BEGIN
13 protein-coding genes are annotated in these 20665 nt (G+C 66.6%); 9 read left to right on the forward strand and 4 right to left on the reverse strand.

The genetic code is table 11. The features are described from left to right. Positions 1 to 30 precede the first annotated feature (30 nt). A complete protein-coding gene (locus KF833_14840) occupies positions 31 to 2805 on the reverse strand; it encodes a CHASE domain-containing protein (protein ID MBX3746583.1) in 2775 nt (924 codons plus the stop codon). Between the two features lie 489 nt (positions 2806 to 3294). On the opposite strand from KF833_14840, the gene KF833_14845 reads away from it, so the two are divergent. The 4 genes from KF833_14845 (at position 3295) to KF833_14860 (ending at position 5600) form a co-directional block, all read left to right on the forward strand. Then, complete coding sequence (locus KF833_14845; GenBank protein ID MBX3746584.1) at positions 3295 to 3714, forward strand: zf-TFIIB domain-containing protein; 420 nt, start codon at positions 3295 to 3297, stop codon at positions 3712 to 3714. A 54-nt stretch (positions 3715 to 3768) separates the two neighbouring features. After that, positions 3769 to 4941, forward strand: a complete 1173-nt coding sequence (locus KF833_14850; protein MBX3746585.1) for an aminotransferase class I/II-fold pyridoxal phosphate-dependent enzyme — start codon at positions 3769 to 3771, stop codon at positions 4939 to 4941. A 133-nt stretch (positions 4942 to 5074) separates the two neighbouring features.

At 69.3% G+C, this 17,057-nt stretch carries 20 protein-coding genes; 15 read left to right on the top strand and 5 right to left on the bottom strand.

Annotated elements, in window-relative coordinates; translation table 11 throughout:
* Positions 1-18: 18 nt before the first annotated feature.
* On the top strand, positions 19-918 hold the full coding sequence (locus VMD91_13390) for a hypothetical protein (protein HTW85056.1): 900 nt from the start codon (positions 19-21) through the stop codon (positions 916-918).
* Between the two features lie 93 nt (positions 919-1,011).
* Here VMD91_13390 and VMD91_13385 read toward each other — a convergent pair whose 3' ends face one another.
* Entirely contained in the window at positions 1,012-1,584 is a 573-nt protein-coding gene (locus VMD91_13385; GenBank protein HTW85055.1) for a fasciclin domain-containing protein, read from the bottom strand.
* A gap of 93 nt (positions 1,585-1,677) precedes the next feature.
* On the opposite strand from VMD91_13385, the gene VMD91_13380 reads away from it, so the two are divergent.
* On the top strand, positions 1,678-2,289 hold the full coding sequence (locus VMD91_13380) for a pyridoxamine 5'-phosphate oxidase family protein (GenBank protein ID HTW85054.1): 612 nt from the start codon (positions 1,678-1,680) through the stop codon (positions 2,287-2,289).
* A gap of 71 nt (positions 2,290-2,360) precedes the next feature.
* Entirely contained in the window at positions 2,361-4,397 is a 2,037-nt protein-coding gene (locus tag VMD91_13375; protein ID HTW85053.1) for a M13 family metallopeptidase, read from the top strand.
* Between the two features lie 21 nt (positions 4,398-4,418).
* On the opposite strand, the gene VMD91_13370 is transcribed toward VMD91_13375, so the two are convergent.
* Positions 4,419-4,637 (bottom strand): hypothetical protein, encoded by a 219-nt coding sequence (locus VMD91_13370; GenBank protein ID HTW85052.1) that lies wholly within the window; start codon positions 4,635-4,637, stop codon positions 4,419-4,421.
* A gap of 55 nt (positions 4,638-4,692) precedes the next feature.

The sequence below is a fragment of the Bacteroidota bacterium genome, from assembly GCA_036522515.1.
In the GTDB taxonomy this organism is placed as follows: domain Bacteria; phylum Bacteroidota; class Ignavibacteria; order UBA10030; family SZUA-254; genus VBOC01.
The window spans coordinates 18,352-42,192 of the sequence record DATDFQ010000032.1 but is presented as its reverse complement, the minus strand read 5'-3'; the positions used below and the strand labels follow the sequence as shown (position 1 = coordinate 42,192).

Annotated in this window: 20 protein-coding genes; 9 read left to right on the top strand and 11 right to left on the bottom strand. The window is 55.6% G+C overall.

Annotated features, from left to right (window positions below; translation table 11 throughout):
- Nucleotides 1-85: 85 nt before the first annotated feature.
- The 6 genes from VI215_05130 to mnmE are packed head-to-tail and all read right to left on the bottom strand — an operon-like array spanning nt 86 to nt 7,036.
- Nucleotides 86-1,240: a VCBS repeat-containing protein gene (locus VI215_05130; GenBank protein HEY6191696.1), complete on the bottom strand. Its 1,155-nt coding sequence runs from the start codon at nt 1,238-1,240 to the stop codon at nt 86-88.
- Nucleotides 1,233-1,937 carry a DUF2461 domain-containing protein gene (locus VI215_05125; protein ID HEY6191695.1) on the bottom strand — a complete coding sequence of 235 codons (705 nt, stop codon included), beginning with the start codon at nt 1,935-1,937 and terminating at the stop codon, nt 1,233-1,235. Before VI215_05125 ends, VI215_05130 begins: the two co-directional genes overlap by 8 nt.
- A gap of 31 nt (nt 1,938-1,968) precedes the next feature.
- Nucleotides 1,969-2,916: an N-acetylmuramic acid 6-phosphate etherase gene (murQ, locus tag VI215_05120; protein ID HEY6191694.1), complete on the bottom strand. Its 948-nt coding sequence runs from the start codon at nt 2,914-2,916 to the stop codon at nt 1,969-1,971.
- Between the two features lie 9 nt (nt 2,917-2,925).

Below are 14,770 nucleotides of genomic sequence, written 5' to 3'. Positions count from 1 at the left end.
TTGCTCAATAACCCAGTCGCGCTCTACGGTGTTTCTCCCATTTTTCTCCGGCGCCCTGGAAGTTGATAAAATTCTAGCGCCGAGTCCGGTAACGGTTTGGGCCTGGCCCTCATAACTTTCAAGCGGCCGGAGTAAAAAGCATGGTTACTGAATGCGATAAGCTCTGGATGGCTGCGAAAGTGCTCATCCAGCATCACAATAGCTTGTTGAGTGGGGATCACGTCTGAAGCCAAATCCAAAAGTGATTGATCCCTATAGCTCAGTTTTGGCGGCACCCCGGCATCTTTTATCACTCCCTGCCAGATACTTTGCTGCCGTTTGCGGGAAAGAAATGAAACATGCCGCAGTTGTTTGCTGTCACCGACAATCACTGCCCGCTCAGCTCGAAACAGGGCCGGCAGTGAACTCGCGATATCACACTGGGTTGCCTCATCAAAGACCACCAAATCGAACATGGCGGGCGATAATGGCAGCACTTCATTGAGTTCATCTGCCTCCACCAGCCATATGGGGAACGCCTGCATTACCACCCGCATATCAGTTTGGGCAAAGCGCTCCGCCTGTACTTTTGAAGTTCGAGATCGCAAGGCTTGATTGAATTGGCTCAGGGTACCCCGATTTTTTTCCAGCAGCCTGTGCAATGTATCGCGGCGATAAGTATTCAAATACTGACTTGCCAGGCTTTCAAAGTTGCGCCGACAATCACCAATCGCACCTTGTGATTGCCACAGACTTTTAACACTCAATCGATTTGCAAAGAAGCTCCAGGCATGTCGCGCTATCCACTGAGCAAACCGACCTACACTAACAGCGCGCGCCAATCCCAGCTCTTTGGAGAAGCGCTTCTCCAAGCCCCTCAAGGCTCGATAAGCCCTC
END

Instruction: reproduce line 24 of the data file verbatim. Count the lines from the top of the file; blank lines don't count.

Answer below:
- Nucleotides 1-85: 85 nt before the first annotated feature.